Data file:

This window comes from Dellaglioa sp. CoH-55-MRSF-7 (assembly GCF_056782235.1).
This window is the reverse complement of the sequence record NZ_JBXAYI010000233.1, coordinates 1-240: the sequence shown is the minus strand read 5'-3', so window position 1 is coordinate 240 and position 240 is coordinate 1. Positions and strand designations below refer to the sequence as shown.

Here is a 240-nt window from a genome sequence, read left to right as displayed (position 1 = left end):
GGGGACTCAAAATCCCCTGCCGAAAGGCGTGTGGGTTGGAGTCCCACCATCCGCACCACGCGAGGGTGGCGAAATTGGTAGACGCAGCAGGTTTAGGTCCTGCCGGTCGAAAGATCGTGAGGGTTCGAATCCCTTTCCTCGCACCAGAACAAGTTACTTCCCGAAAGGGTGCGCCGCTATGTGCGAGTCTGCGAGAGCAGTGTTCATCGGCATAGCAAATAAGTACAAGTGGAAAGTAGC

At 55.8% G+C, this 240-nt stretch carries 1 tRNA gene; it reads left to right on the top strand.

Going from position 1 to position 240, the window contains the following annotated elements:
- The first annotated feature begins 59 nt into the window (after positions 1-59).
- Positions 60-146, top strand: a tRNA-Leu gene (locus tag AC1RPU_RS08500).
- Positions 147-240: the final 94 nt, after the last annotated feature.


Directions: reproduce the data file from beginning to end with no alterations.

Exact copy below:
This window comes from Dellaglioa sp. CoH-55-MRSF-7 (assembly GCF_056782235.1).
This window is the reverse complement of the sequence record NZ_JBXAYI010000233.1, coordinates 1-240: the sequence shown is the minus strand read 5'-3', so window position 1 is coordinate 240 and position 240 is coordinate 1. Positions and strand designations below refer to the sequence as shown.

Here is a 240-nt window from a genome sequence, read left to right as displayed (position 1 = left end):
GGGGACTCAAAATCCCCTGCCGAAAGGCGTGTGGGTTGGAGTCCCACCATCCGCACCACGCGAGGGTGGCGAAATTGGTAGACGCAGCAGGTTTAGGTCCTGCCGGTCGAAAGATCGTGAGGGTTCGAATCCCTTTCCTCGCACCAGAACAAGTTACTTCCCGAAAGGGTGCGCCGCTATGTGCGAGTCTGCGAGAGCAGTGTTCATCGGCATAGCAAATAAGTACAAGTGGAAAGTAGC

At 55.8% G+C, this 240-nt stretch carries 1 tRNA gene; it reads left to right on the top strand.

Going from position 1 to position 240, the window contains the following annotated elements:
- The first annotated feature begins 59 nt into the window (after positions 1-59).
- Positions 60-146, top strand: a tRNA-Leu gene (locus tag AC1RPU_RS08500).
- Positions 147-240: the final 94 nt, after the last annotated feature.